A federal judge has been forced to intervene in a dispute between two unions over who is in charge of plugging and unplugging refrigerated shipping containers at the Port of Portland.
Oregon district court judge Michael H. Simon ordered the International Longshore and Warehouse Union (ILWU) to abandon its efforts to snatch the responsibility of manning the outlets from the rival International Brotherhood of Electrical Workers (IBEW).
“[The ruling] simply means that the same people who have been doing the work since 1974 will continue to do it,” said IBEW spokesman Norman Malbin.
The union squabble dates back to March when ILWU workers first attempted to circumvent the IBEW contract with International Container Terminal Services Inc. (ICTSI), a shipping company operating out of the Port of Portland. The National Labor Relations Board (NLRB) ruled in favor of the IBEW in August.
That decision did little to deter the ILWU, according to Simon’s November 21 ruling. The union began filing a slew of lawsuits asserting that ICTSI’s contract with the electrical workers represented a “lost work opportunity” for members. The Longshoremen also worked behind the scenes to undermine the company and its rival union, which had been plugging and unplugging the units for nearly 40 years.
“It appears that [ILWU]’s grievances against the Carriers are simply (or at least primarily) intended indirectly to pressure the Port and ICTSI to assign the [refrigeration] work to ILWU members,” Simon said in his ruling. “In fact, in response to Respondents’ grievances, one carrier, Hanjin, sent an email to ICTSI and the Port demanding that they use ILWU members.”
“Nobody runs an anti-union campaign, nobody fights dirtier than one union against another,” said Bret Jacobson,
cofounder of formerly a researcher with the Center for Union Facts, a conservative labor watchdog. “The lofty ideal of international unions doesn’t translate down to the local during hard times. They’re looking out for their bottom line.”
ILWU did not respond to requests for comment.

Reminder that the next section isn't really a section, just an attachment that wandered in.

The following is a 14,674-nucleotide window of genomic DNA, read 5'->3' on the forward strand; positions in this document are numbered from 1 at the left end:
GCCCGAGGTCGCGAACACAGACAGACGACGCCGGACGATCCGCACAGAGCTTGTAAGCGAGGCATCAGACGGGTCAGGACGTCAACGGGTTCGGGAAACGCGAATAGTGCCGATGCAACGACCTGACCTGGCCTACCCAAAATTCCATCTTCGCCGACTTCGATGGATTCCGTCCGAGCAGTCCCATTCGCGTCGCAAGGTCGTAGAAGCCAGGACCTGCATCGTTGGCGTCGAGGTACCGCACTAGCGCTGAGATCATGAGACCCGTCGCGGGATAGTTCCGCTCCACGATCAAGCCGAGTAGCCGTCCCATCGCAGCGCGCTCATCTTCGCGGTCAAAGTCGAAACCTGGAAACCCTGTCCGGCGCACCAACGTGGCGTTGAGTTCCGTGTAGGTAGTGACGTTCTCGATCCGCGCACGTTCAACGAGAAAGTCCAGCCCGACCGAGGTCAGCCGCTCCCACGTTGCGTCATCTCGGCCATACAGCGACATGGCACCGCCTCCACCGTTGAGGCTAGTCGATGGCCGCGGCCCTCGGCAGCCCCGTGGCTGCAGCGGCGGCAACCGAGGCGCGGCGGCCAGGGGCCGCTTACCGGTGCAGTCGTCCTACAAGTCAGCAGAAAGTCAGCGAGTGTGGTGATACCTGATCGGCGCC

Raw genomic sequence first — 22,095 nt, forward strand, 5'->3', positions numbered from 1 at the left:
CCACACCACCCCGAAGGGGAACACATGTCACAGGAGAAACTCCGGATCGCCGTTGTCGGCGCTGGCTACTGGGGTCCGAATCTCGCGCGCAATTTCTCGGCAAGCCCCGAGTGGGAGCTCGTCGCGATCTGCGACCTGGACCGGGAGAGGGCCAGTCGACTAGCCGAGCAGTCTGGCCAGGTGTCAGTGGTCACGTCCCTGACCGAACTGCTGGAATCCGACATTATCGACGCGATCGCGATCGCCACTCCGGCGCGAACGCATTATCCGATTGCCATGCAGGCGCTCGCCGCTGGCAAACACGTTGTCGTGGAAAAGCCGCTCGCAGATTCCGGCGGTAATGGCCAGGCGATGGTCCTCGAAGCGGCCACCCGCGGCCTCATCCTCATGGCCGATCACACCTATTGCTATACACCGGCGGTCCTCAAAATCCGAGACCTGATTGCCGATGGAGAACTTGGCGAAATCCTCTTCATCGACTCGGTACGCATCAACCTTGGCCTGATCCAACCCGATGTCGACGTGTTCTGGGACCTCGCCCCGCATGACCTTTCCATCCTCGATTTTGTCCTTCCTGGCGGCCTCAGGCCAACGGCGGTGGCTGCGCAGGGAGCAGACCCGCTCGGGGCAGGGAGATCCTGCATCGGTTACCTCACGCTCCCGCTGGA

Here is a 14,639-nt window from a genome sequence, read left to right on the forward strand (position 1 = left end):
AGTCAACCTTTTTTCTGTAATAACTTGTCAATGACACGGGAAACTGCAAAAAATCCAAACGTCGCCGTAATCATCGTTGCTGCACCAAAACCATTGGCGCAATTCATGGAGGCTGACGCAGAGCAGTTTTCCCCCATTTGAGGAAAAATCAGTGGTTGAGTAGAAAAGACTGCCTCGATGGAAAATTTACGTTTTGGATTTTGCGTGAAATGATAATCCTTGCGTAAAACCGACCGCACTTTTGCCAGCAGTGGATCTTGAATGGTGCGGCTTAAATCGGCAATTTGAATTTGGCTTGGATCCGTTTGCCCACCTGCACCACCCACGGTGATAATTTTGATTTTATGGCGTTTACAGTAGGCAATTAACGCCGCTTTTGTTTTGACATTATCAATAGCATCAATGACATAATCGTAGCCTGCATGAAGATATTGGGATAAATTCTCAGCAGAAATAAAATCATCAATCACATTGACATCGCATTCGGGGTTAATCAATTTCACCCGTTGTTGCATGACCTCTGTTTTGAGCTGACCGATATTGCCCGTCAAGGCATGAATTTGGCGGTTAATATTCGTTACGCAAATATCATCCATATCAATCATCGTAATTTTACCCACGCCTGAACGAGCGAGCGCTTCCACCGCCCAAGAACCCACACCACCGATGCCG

Dr. Steve Allen, a labor expert with the Capital Research Center, said that union workers may put up a united front politically but often have little in common at the local level. Each union is trying to maximize wages and benefits for its members.
At the docks, a task as simple as plugging and unplugging containers can mean more workers for an individual union and additional hours for its members, extending the union’s influence.
“They’ll fight over turf, businesses do the same thing—and these unions are businesses,” Allen said. “A major part of the history of the union movement has been that people fight over turf even within a union federation.”
The AFL-CIO did not return emails for comment at press time.
Malbin, the IBEW spokesman, acknowledged that labor conflicts are inevitable at times, especially when members are confined to a fixed workplace, such as a port.
“Unfortunately, jurisdictional disputes between unions is something that seems to happen on a periodic basis,” he said.
The Longshoremen are among the most well-compensated workers in the country. Oregon and Washington’s port workers earn an average of more than $63,000 per year, according to the Bureau of Labor Statistics.
“While electricians have a craft that keeps them relevant, longshoremen are mostly focused on protecting their jobs from automation or anything, including other unions, that will infringe upon their generous living,” he said.
Update 1:23 PM: Brett Jacobson’s title was changed.